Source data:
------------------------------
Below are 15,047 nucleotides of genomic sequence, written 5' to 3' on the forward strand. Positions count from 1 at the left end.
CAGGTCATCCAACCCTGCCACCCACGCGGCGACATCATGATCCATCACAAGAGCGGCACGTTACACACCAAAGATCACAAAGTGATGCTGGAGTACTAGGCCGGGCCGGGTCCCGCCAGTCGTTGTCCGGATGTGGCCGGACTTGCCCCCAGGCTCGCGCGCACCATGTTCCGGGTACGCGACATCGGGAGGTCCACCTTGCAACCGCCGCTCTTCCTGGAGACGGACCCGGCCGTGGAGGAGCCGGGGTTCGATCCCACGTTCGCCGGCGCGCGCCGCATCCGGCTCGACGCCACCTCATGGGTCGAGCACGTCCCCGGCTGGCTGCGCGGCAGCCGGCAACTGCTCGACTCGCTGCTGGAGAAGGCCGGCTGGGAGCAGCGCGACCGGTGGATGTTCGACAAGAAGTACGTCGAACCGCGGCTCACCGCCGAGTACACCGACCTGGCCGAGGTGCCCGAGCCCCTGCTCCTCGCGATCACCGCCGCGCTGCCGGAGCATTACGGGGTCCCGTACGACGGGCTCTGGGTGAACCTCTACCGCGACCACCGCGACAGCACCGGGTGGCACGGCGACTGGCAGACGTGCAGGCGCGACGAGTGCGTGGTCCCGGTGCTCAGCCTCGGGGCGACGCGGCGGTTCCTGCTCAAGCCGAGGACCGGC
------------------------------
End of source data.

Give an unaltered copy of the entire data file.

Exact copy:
Below are 15,047 nucleotides of genomic sequence, written 5' to 3' on the forward strand. Positions count from 1 at the left end.
CAGGTCATCCAACCCTGCCACCCACGCGGCGACATCATGATCCATCACAAGAGCGGCACGTTACACACCAAAGATCACAAAGTGATGCTGGAGTACTAGGCCGGGCCGGGTCCCGCCAGTCGTTGTCCGGATGTGGCCGGACTTGCCCCCAGGCTCGCGCGCACCATGTTCCGGGTACGCGACATCGGGAGGTCCACCTTGCAACCGCCGCTCTTCCTGGAGACGGACCCGGCCGTGGAGGAGCCGGGGTTCGATCCCACGTTCGCCGGCGCGCGCCGCATCCGGCTCGACGCCACCTCATGGGTCGAGCACGTCCCCGGCTGGCTGCGCGGCAGCCGGCAACTGCTCGACTCGCTGCTGGAGAAGGCCGGCTGGGAGCAGCGCGACCGGTGGATGTTCGACAAGAAGTACGTCGAACCGCGGCTCACCGCCGAGTACACCGACCTGGCCGAGGTGCCCGAGCCCCTGCTCCTCGCGATCACCGCCGCGCTGCCGGAGCATTACGGGGTCCCGTACGACGGGCTCTGGGTGAACCTCTACCGCGACCACCGCGACAGCACCGGGTGGCACGGCGACTGGCAGACGTGCAGGCGCGACGAGTGCGTGGTCCCGGTGCTCAGCCTCGGGGCGACGCGGCGGTTCCTGCTCAAGCCGAGGACCGGC